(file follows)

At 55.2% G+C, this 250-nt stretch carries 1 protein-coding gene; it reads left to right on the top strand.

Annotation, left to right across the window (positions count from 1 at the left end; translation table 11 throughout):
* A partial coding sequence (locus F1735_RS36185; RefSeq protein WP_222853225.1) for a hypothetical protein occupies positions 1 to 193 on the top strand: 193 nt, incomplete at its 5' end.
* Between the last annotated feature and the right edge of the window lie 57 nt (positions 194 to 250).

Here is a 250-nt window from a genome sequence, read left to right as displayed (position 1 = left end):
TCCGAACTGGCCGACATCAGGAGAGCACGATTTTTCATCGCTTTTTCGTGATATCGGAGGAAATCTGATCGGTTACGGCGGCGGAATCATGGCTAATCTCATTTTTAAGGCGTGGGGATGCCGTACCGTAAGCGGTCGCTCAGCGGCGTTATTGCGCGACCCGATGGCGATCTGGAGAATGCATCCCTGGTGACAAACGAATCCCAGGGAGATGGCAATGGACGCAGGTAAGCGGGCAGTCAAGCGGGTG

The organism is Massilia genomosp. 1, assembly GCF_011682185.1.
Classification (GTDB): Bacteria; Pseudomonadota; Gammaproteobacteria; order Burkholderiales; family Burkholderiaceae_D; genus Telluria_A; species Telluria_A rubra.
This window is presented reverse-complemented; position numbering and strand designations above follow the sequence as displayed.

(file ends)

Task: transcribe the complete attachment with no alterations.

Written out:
At 55.2% G+C, this 250-nt stretch carries 1 protein-coding gene; it reads left to right on the top strand.

Annotation, left to right across the window (positions count from 1 at the left end; translation table 11 throughout):
* A partial coding sequence (locus F1735_RS36185; RefSeq protein WP_222853225.1) for a hypothetical protein occupies positions 1 to 193 on the top strand: 193 nt, incomplete at its 5' end.
* Between the last annotated feature and the right edge of the window lie 57 nt (positions 194 to 250).

Here is a 250-nt window from a genome sequence, read left to right as displayed (position 1 = left end):
TCCGAACTGGCCGACATCAGGAGAGCACGATTTTTCATCGCTTTTTCGTGATATCGGAGGAAATCTGATCGGTTACGGCGGCGGAATCATGGCTAATCTCATTTTTAAGGCGTGGGGATGCCGTACCGTAAGCGGTCGCTCAGCGGCGTTATTGCGCGACCCGATGGCGATCTGGAGAATGCATCCCTGGTGACAAACGAATCCCAGGGAGATGGCAATGGACGCAGGTAAGCGGGCAGTCAAGCGGGTG

The organism is Massilia genomosp. 1, assembly GCF_011682185.1.
Classification (GTDB): Bacteria; Pseudomonadota; Gammaproteobacteria; order Burkholderiales; family Burkholderiaceae_D; genus Telluria_A; species Telluria_A rubra.
This window is presented reverse-complemented; position numbering and strand designations above follow the sequence as displayed.